Your School “Rocks”…Literally
I live in a relatively rural part of northern New Jersey called Sussex County. When people visit, they understand why NJ was and still is called The Garden State. The scenery is great, the clean air is always refreshing, and the black bears in my yard are terrifying. So when a friend recently invited me to join a Facebook group called Sussex County Rocks, I passed over the invitation without much thought, because I already knew that Sussex County Rocks.
Today I saw this on my Facebook feed.
My mistake! It turns out that the Sussex County Rocks Facebook page has a different purpose than I thought. According to their page bio:
We are painting rocks to “hide” around Sussex County with one intention – to spread joy and brighten people’s day. Come join us! This is a community-building group meant to inspire creativity in all ages and energize people to explore the beautiful area we live in.
The goal is to get lots of people all across our communities painting so that there are lots of rocks to find out there. You might find yourself rediscovering parts of our beautiful county you haven’t appreciated in a while. The more (active members) we have the more fun this will be!
When I realized that my view of the group title and their actual intent were very different, the first thing that came to mind was the excellent book by Ryan McLane and Eric Lowe, Your School Rocks, So Tell People! In it, they outline a myriad of different ways to use technology to connect the school with the community. They include using twitter, blogging, instagram, school movie clips, periscope and more in the book as examples of effective and quick ways to ramp up your school image in the community.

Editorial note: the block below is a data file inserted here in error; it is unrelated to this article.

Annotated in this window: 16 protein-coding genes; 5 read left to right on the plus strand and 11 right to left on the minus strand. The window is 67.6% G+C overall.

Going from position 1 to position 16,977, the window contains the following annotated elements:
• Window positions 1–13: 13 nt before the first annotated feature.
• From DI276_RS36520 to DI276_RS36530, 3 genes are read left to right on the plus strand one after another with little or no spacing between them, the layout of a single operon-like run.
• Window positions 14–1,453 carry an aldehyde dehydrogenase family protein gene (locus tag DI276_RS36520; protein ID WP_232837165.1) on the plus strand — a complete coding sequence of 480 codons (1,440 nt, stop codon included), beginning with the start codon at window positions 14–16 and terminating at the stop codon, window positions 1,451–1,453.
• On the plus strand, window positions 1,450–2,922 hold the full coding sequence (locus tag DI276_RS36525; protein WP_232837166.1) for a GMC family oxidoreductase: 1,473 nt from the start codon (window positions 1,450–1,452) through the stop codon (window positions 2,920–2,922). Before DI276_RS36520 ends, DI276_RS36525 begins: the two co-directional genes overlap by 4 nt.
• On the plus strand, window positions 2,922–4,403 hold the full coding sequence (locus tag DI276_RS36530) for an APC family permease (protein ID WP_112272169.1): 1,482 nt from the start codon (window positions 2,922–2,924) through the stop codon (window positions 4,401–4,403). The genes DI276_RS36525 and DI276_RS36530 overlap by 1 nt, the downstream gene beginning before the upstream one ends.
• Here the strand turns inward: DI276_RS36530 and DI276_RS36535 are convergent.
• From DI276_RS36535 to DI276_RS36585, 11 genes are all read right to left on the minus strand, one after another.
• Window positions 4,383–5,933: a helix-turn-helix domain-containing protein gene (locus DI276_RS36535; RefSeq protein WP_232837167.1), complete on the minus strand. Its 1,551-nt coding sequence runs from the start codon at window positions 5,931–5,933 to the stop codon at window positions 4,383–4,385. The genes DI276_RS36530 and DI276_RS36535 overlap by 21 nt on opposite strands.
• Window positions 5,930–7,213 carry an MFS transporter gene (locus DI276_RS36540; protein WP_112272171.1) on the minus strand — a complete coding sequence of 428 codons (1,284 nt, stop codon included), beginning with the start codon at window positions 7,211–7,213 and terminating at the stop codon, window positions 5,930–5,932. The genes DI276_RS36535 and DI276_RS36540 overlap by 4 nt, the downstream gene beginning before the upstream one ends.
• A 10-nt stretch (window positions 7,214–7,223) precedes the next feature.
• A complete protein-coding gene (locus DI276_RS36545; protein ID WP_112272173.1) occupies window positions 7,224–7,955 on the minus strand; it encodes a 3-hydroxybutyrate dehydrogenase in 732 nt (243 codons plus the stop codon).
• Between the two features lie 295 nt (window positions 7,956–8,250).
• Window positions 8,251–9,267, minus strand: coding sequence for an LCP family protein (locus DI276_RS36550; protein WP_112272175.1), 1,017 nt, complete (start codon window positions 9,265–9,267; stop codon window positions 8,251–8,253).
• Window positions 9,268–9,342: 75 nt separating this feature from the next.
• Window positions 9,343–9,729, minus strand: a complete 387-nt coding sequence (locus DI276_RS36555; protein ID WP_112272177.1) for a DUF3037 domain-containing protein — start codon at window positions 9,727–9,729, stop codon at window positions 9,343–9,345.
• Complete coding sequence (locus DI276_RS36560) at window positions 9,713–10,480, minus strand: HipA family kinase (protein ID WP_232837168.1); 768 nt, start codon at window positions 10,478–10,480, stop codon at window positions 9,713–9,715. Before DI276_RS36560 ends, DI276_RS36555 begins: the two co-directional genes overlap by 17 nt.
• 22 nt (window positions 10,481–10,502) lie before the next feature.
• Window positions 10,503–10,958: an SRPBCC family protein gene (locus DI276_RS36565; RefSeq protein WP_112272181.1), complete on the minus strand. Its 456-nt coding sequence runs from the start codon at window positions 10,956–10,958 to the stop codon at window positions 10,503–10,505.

So when I saw the Sussex County Rocks group posting image after image of families having fun painting and placing rocks all around our towns, and read the reactions of kids and adults who were excited to find their new treasures, it reminded me that not all people in our communities use technology as frequently as I or other educators might use it. It’s a part of our daily lives, but some community members prefer a hard copy of a message, like a letter sent home…or a rock.
some community members prefer a hard copy of a message, like a letter sent home…or a rock.
So here’s my crossover plan. Ryan and Eric have shared some great ways to use tech to connect. If you haven’t read their book yet, it’s definitely a must read before school gets going again. I’d like to see the 2017-2018 school year be a year where students and teachers regularly spend time painting and decorating rocks with images and messages that share the awesome things your school is doing, then placing them around the community like the Sussex County Rocks group does. Use tech to tell people that your school is doing this. Then the community will always have its eyes open for great “Your School Rocks” all over town. The best part is that if they’re focused on looking for rocks about your school then they’re mindset will be focused on thinking about how your school actually rocks, and the audience for your message will grow!
Remember to use the #MakeItReal Hashtag for sharing ideas!
Connect with Denis Sheeran at Denissheeran.com
Twitter: @MathDenisNJ and
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